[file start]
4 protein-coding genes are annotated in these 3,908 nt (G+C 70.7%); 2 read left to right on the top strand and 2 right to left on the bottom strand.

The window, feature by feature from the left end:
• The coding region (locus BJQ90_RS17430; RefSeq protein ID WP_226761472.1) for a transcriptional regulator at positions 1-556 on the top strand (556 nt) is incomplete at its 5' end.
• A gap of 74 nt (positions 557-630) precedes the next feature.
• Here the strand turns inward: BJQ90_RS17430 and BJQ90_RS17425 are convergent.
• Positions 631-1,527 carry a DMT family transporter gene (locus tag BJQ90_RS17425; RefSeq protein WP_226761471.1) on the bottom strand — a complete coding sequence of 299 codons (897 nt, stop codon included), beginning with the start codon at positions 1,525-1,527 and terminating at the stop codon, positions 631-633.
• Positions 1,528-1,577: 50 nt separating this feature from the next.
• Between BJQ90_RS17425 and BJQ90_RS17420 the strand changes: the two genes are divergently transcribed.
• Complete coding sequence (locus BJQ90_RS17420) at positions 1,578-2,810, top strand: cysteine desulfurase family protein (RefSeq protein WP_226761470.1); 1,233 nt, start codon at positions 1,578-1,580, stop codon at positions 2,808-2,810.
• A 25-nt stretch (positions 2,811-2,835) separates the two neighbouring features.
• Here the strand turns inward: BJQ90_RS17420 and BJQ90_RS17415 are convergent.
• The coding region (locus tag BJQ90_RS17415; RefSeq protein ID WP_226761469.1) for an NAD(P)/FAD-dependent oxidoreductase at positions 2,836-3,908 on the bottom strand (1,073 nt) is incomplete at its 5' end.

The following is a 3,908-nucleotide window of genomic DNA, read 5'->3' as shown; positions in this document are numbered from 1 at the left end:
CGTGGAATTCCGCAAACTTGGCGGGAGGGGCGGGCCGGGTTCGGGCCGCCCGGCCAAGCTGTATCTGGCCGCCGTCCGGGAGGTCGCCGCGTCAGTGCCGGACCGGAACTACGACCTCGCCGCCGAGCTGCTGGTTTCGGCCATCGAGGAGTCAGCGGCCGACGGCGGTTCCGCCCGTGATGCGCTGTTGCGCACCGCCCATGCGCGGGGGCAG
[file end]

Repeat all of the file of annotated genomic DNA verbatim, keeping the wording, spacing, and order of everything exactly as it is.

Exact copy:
4 protein-coding genes are annotated in these 3,908 nt (G+C 70.7%); 2 read left to right on the top strand and 2 right to left on the bottom strand.

The window, feature by feature from the left end:
• The coding region (locus BJQ90_RS17430; RefSeq protein ID WP_226761472.1) for a transcriptional regulator at positions 1-556 on the top strand (556 nt) is incomplete at its 5' end.
• A gap of 74 nt (positions 557-630) precedes the next feature.
• Here the strand turns inward: BJQ90_RS17430 and BJQ90_RS17425 are convergent.
• Positions 631-1,527 carry a DMT family transporter gene (locus tag BJQ90_RS17425; RefSeq protein WP_226761471.1) on the bottom strand — a complete coding sequence of 299 codons (897 nt, stop codon included), beginning with the start codon at positions 1,525-1,527 and terminating at the stop codon, positions 631-633.
• Positions 1,528-1,577: 50 nt separating this feature from the next.
• Between BJQ90_RS17425 and BJQ90_RS17420 the strand changes: the two genes are divergently transcribed.
• Complete coding sequence (locus BJQ90_RS17420) at positions 1,578-2,810, top strand: cysteine desulfurase family protein (RefSeq protein WP_226761470.1); 1,233 nt, start codon at positions 1,578-1,580, stop codon at positions 2,808-2,810.
• A 25-nt stretch (positions 2,811-2,835) separates the two neighbouring features.
• Here the strand turns inward: BJQ90_RS17420 and BJQ90_RS17415 are convergent.
• The coding region (locus tag BJQ90_RS17415; RefSeq protein ID WP_226761469.1) for an NAD(P)/FAD-dependent oxidoreductase at positions 2,836-3,908 on the bottom strand (1,073 nt) is incomplete at its 5' end.

The following is a 3,908-nucleotide window of genomic DNA, read 5'->3' as shown; positions in this document are numbered from 1 at the left end:
CGTGGAATTCCGCAAACTTGGCGGGAGGGGCGGGCCGGGTTCGGGCCGCCCGGCCAAGCTGTATCTGGCCGCCGTCCGGGAGGTCGCCGCGTCAGTGCCGGACCGGAACTACGACCTCGCCGCCGAGCTGCTGGTTTCGGCCATCGAGGAGTCAGCGGCCGACGGCGGTTCCGCCCGTGATGCGCTGTTGCGCACCGCCCATGCGCGGGGGCAG